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Re: Detecting the "type" of a DOM object

From: Allen Wirfs-Brock <allen@wirfs-brock.com>
Date: Thu, 21 Jun 2012 14:28:49 -0700
Cc: "public-script-coord@w3.org" <public-script-coord@w3.org>
Message-Id: <CD75F38A-4983-49F8-8B70-F2F07142574E@wirfs-brock.com>
To: Boris Zbarsky <bzbarsky@MIT.EDU>

On Jun 21, 2012, at 1:30 PM, Boris Zbarsky wrote:

> On 6/21/12 4:11 PM, Allen Wirfs-Brock wrote:
> ...
>> There probably isn't a general language level solution to this for
>> dynamic languages. If you aren't going to work through all those design
>> issue for your specific application situation then you probably
>> shouldn't even be thinking about early argument validation and just let
>> the language engine do its job.
> 
> OK.  Can you convince the people who are nonetheless trying to do such early argument validation and complaining that it doesn't work of all this?

Well, it's a educational issue and usually seems to reflect a lack of experience using dynamic languages.  I've found that people learn pretty quickly about the perf issues if they have them and a good profiler.   A more fundamental understanding usually comes as developers gain experience with this style of language.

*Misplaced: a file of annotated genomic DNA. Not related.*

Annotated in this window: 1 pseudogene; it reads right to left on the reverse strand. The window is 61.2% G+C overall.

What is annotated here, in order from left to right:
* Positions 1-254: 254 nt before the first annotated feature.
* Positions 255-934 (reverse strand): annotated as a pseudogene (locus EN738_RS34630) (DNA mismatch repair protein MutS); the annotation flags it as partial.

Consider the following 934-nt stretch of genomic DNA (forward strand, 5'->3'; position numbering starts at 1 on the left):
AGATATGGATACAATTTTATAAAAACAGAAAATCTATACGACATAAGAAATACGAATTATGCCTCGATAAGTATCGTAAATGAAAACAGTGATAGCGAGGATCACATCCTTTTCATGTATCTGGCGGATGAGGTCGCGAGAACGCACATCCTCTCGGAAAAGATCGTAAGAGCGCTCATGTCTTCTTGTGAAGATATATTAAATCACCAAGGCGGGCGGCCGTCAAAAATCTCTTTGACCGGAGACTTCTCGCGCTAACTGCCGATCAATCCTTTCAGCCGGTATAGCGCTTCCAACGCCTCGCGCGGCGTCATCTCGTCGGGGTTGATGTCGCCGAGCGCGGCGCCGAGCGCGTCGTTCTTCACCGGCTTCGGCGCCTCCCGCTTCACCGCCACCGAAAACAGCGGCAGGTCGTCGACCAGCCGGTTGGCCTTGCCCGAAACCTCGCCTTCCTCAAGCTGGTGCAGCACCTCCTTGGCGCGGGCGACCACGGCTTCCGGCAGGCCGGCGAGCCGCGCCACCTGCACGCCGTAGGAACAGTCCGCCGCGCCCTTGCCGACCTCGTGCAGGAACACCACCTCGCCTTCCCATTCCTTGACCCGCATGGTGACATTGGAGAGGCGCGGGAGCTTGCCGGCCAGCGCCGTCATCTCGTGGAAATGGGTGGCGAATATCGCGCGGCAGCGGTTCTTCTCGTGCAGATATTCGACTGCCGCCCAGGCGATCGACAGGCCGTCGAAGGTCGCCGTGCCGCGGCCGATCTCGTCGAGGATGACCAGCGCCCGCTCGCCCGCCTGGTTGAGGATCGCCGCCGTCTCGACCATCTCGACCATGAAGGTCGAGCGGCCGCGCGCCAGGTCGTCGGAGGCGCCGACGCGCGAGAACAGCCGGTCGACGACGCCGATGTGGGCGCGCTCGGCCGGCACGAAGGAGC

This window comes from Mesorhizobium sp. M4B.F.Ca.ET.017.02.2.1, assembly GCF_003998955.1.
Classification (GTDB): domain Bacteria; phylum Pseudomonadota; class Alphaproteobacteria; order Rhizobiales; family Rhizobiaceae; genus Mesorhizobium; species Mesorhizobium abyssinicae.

> ...
> 
>>> That tells you nothing about what will happen when you try to call
>>> insertBefore with obj as an argument....
>> 
>> If you care about insertBefore you can check for it instead of nodeType.
> 
> No, you can't.  I said obj as an _argument_.

Well, if you know what insertBefore expects of its arguments you could try to check that.  But, really at that point it really is more insertBefore's problem.  Why, as its caller, are you trying to do its work for it?

> 
>> Short of a secure mechanism that
>> guarantees you will call a known and trusted implementation of
>> insertBefore
> 
> That's actually not that hard to provide in many cases.  For example, that's precisely what the various browsers guarantee to their extensions when those extensions operate on the page DOM, as long as the extensions themselves do nothing to subvert the guarantee.
> 
>> (and everything is uses or depends upon)
> 
> In at least the cases I'm familiar with it only uses and depends on C++ code that web pages can't mess with.

Right, and calling to into C++ code is a boundary crossing where you may need to do additional checking because C++ doesn't guarantee memory safety. 

>> 
>> What's "safe". The language guarantees memory safety. If you are worried
>> about maintaining the invariants of you internal data structures, don't
>> allow user code to directly access them.
> 
> The problem is one of being able to maintain internal data structure invariants in the face of possible exceptions on arbitrary property access, right?

The only real solution I know is to just avoid exposing such data structure to any user written code.   Or simply don't worry about it.   That's the framework writer perspective.  If integrity is critical then do what ever it takes to ensure it, even that the cost of reduced functionality.  But it isn't critical, let recognized that your code has no more integrity than that any random 

Allen
Received on Thursday, 21 June 2012 21:29:22 UTC

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